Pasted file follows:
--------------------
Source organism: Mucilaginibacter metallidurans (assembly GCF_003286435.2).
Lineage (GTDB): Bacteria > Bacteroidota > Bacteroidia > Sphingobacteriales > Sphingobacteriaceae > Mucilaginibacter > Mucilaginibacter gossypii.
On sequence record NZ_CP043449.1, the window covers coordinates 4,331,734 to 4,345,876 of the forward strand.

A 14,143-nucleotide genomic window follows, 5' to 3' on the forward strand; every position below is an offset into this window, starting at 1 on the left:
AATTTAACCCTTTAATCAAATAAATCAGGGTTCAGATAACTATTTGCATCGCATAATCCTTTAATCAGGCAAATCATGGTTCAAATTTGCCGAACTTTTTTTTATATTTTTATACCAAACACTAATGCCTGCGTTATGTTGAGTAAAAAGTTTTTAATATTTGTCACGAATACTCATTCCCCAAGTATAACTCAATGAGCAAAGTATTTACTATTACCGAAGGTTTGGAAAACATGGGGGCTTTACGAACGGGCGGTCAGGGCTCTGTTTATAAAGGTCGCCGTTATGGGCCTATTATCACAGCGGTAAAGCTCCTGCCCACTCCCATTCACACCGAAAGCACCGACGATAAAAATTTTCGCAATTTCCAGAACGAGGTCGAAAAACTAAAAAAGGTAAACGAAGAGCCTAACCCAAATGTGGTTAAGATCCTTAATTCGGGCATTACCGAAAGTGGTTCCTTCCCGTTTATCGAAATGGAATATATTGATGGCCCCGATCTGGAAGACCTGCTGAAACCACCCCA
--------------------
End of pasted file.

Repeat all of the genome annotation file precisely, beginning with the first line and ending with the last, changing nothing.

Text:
Source organism: Mucilaginibacter metallidurans (assembly GCF_003286435.2).
Lineage (GTDB): Bacteria > Bacteroidota > Bacteroidia > Sphingobacteriales > Sphingobacteriaceae > Mucilaginibacter > Mucilaginibacter gossypii.
On sequence record NZ_CP043449.1, the window covers coordinates 4,331,734 to 4,345,876 of the forward strand.

A 14,143-nucleotide genomic window follows, 5' to 3' on the forward strand; every position below is an offset into this window, starting at 1 on the left:
AATTTAACCCTTTAATCAAATAAATCAGGGTTCAGATAACTATTTGCATCGCATAATCCTTTAATCAGGCAAATCATGGTTCAAATTTGCCGAACTTTTTTTTATATTTTTATACCAAACACTAATGCCTGCGTTATGTTGAGTAAAAAGTTTTTAATATTTGTCACGAATACTCATTCCCCAAGTATAACTCAATGAGCAAAGTATTTACTATTACCGAAGGTTTGGAAAACATGGGGGCTTTACGAACGGGCGGTCAGGGCTCTGTTTATAAAGGTCGCCGTTATGGGCCTATTATCACAGCGGTAAAGCTCCTGCCCACTCCCATTCACACCGAAAGCACCGACGATAAAAATTTTCGCAATTTCCAGAACGAGGTCGAAAAACTAAAAAAGGTAAACGAAGAGCCTAACCCAAATGTGGTTAAGATCCTTAATTCGGGCATTACCGAAAGTGGTTCCTTCCCGTTTATCGAAATGGAATATATTGATGGCCCCGATCTGGAAGACCTGCTGAAACCACCCCA